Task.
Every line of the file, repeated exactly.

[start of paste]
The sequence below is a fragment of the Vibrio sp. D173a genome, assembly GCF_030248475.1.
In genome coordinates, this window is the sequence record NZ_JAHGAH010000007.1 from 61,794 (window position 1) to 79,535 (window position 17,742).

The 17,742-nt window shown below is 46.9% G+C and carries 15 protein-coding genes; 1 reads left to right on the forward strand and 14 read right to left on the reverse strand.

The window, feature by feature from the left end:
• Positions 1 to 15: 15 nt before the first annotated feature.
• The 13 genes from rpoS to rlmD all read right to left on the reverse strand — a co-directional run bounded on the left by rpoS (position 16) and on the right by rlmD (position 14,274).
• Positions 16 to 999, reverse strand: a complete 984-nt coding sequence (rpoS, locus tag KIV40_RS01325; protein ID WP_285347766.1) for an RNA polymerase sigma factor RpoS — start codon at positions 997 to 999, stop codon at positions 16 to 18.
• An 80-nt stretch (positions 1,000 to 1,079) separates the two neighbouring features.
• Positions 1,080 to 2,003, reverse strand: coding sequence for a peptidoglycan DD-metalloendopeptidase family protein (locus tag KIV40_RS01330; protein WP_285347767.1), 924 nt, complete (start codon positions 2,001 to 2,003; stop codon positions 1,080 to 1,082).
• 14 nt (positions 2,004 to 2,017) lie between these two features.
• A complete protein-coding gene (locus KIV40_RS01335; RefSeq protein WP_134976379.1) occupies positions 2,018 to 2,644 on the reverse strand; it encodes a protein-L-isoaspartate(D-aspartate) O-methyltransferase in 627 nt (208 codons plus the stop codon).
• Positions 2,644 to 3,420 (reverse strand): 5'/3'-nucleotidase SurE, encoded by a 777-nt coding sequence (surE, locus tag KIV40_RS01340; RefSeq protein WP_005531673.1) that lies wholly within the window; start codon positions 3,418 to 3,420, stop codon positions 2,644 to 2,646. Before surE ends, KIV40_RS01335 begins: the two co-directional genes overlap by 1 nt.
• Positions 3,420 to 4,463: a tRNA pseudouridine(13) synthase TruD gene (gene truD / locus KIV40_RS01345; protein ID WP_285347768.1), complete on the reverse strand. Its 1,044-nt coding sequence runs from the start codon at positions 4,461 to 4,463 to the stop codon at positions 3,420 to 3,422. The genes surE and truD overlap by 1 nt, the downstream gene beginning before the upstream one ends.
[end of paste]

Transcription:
The sequence below is a fragment of the Vibrio sp. D173a genome, assembly GCF_030248475.1.
In genome coordinates, this window is the sequence record NZ_JAHGAH010000007.1 from 61,794 (window position 1) to 79,535 (window position 17,742).

The 17,742-nt window shown below is 46.9% G+C and carries 15 protein-coding genes; 1 reads left to right on the forward strand and 14 read right to left on the reverse strand.

The window, feature by feature from the left end:
• Positions 1 to 15: 15 nt before the first annotated feature.
• The 13 genes from rpoS to rlmD all read right to left on the reverse strand — a co-directional run bounded on the left by rpoS (position 16) and on the right by rlmD (position 14,274).
• Positions 16 to 999, reverse strand: a complete 984-nt coding sequence (rpoS, locus tag KIV40_RS01325; protein ID WP_285347766.1) for an RNA polymerase sigma factor RpoS — start codon at positions 997 to 999, stop codon at positions 16 to 18.
• An 80-nt stretch (positions 1,000 to 1,079) separates the two neighbouring features.
• Positions 1,080 to 2,003, reverse strand: coding sequence for a peptidoglycan DD-metalloendopeptidase family protein (locus tag KIV40_RS01330; protein WP_285347767.1), 924 nt, complete (start codon positions 2,001 to 2,003; stop codon positions 1,080 to 1,082).
• 14 nt (positions 2,004 to 2,017) lie between these two features.
• A complete protein-coding gene (locus KIV40_RS01335; RefSeq protein WP_134976379.1) occupies positions 2,018 to 2,644 on the reverse strand; it encodes a protein-L-isoaspartate(D-aspartate) O-methyltransferase in 627 nt (208 codons plus the stop codon).
• Positions 2,644 to 3,420 (reverse strand): 5'/3'-nucleotidase SurE, encoded by a 777-nt coding sequence (surE, locus tag KIV40_RS01340; RefSeq protein WP_005531673.1) that lies wholly within the window; start codon positions 3,418 to 3,420, stop codon positions 2,644 to 2,646. Before surE ends, KIV40_RS01335 begins: the two co-directional genes overlap by 1 nt.
• Positions 3,420 to 4,463: a tRNA pseudouridine(13) synthase TruD gene (gene truD / locus KIV40_RS01345; protein ID WP_285347768.1), complete on the reverse strand. Its 1,044-nt coding sequence runs from the start codon at positions 4,461 to 4,463 to the stop codon at positions 3,420 to 3,422. The genes surE and truD overlap by 1 nt, the downstream gene beginning before the upstream one ends.